Crypto for Adventurers. Part 1: Access

Most wallet applications are set up for experienced users, and leave newbies scratching their heads (if they even stick around that long). Forget convincing my parents to create a wallet?—?even I needed to wrap my head around it first.

via RangeLeather

Wallets are perhaps the most important?—?and most confusing?—?aspect of crypto. They are a huge obstacle to attracting more people to the space. Without them you can’t do anything?—?not even receive tokens?—?so getting users familiar with their workings is paramount.

Sadly most wallet applications are set up for experienced users, and leave newbies scratching their heads (if they even stick around that long). Forget convincing my parents to create a wallet?—?even I needed to wrap my head around it first.

The user interfaces of wallets are confusing, because they can actually do a lot of things on your behalf. First though?—?we need to discuss keys.

Where are my keys?
For most blockchains, your wallet will contain a hidden secret?—?a private key?—?basically a very long password that you keep secure. These wallet applications will either allow you to import an existing private key, or create a new one for you. They’ll strongly urge you to save a backup copy of it somewhere, either written on a piece of paper and stored securely or in a password vault (though as you can see below Electrum warns strongly against storing it digitally at all!).

Typically instead of a random collection of letters and numbers, the application will ask you to remember an ordered set of 12–24 words?—?a seed phrase or mnemonic?—?from which it can generate the private key.

Creating a new Bitcoin wallet using a seed phrase. This is the desktop wallet application Electrum.

Using the private key, the wallet will provide you with an address?—?effectively a string of characters?—?that is also referred to as your public key. That’s what you share with others when you want to receive tokens. You can think of your public key as a PO Box, and the private key your tool to open it.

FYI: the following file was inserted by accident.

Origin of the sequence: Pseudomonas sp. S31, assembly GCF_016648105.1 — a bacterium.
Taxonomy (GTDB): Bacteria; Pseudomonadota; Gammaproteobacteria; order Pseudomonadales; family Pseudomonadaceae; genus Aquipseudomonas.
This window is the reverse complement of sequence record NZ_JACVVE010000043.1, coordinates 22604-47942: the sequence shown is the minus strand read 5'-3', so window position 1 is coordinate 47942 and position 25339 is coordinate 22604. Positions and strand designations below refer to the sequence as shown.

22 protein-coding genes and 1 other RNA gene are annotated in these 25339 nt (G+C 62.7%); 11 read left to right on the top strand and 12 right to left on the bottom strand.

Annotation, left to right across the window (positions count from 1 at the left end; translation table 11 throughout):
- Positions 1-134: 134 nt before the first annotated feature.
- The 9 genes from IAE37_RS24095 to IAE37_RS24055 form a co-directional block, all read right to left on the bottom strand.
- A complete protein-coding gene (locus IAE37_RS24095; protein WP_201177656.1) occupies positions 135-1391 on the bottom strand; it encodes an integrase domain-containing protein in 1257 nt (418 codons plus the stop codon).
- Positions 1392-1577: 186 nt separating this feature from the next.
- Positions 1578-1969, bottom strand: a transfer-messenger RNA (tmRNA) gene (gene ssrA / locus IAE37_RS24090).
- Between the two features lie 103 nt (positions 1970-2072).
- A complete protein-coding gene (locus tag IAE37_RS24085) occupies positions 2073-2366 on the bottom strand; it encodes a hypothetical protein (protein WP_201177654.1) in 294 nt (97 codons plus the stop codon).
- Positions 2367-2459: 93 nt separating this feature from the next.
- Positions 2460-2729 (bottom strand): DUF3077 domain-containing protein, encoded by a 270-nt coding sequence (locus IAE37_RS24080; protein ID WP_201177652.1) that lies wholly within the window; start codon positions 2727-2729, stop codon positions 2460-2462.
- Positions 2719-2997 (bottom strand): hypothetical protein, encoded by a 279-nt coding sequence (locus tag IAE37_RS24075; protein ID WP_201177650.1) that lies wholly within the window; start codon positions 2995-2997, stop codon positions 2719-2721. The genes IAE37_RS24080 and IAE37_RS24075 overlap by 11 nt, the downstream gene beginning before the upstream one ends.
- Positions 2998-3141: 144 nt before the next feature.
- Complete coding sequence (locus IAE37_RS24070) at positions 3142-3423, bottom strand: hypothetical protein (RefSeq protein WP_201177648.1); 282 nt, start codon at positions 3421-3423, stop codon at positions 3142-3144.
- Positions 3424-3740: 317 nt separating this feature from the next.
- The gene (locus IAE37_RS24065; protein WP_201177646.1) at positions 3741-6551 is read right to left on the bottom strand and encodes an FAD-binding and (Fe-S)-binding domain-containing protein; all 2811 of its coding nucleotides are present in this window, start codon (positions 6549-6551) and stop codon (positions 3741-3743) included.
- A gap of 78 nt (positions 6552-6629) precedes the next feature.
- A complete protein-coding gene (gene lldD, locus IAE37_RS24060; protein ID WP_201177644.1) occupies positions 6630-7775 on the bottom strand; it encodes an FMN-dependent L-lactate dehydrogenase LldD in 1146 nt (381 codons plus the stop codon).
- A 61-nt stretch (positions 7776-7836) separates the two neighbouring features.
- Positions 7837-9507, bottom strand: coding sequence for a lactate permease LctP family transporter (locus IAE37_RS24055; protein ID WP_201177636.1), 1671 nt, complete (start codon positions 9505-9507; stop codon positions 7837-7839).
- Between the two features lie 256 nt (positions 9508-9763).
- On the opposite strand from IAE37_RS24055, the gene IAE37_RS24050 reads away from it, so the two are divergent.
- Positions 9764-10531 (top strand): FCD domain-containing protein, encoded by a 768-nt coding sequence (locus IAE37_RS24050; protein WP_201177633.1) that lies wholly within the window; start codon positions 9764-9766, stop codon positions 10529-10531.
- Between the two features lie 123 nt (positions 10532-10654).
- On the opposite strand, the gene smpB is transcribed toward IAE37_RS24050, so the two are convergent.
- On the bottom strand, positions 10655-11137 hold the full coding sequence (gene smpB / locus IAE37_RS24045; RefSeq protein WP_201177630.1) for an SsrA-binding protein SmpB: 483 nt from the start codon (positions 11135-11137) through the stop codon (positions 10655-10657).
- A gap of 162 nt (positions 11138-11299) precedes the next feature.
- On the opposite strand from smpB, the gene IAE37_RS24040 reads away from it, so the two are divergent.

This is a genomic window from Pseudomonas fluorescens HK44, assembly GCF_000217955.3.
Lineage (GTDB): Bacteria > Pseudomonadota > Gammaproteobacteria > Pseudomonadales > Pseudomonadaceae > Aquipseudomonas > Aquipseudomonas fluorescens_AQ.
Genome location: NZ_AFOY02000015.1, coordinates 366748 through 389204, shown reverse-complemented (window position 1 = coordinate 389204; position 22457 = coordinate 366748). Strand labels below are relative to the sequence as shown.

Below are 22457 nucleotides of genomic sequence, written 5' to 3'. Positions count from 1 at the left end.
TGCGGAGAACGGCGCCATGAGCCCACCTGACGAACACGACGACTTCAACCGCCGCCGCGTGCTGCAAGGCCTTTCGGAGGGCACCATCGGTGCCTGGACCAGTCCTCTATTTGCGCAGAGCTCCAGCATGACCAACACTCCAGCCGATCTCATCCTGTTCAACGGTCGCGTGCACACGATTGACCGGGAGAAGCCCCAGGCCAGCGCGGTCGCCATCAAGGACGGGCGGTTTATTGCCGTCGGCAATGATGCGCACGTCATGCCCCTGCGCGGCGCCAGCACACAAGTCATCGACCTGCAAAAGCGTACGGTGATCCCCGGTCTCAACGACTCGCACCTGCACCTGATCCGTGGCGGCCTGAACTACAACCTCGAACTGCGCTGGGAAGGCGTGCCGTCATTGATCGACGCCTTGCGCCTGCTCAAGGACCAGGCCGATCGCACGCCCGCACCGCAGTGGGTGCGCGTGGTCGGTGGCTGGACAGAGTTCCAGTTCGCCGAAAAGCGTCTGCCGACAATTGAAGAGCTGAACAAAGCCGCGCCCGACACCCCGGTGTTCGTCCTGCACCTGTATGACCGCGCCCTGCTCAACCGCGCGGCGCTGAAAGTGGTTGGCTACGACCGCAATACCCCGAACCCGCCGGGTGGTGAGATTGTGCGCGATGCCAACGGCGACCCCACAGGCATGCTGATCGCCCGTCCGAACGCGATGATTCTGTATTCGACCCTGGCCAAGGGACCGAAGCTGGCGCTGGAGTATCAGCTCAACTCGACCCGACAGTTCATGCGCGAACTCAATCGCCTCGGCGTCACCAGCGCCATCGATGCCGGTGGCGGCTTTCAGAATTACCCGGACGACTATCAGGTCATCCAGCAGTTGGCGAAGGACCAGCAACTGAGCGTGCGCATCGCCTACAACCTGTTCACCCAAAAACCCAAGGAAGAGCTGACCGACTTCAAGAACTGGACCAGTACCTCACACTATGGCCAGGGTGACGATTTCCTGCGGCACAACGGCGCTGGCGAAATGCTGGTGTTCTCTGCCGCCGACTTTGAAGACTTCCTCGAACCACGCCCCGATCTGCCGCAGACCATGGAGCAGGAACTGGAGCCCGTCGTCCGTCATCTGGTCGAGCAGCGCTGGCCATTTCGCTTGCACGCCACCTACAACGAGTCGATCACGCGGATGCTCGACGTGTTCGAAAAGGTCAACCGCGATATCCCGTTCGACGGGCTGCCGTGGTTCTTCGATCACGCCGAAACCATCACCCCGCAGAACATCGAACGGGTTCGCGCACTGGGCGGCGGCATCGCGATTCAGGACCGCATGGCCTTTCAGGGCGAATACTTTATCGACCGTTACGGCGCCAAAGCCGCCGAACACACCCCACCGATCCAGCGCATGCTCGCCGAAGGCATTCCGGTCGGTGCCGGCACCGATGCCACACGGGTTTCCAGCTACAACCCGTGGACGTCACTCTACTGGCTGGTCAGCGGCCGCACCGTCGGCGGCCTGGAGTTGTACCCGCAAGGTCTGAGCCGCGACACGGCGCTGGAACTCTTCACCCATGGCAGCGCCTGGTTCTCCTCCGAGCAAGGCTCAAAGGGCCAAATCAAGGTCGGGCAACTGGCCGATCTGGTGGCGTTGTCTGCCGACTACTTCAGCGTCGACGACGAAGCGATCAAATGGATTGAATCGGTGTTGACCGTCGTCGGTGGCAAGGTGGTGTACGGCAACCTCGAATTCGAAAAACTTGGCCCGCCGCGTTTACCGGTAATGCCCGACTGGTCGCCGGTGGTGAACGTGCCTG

As the backing of a wallet is simply public/private key encryption, there are a plethora of websites that can generate these pairs for you. I would advise against using them for anything other than demo purposes?—?who knows if the site administrators aren’t tracking the private keys they generate. (Recall from the previous article that all a malicious actor needs is your private key to transfer all of your funds to an address of their choosing.)

For sake of this article, I went to walletgenerator.net to create a new Bitcoin public/private pair:

An example public Bitcoin address (a public key) that is backed by a longer password (private key). (Example only, do not use this with real funds).

You can see the public address of the above wallet is 12XUgG5jsEH5pyYU1vwbQ3cY8eQbfVY1f which was generated from the longer private key of 5J4Q1mc41vBt7qVuecBJm4r5s2ZoQujSyLwUSEFGKn1SJJeo3AL

I did the same for Ethereum, using vanity-eth.tk to generate the following:

An example public Ethereum address, backed by a private key. (Example only, do not use this with real funds).

You can see the address and private key is hexadecimal (0–9 & A-F) in Ethereum, where in Bitcoin it is alphanumeric (0–9 & A-Z). In both cases, the private key could have been created from a 12–24 word seed phrase, but these websites didn’t provide that functionality.

Additionally, here’s an example of an EOS public/private pair from nadejde.github.io/eos-token-sale. EOS keys are also alphanumeric:

An EOS public/private pair, EOS also uses alphanumeric keys. (Example only, do not use this with real funds).

Posted by Web Monkey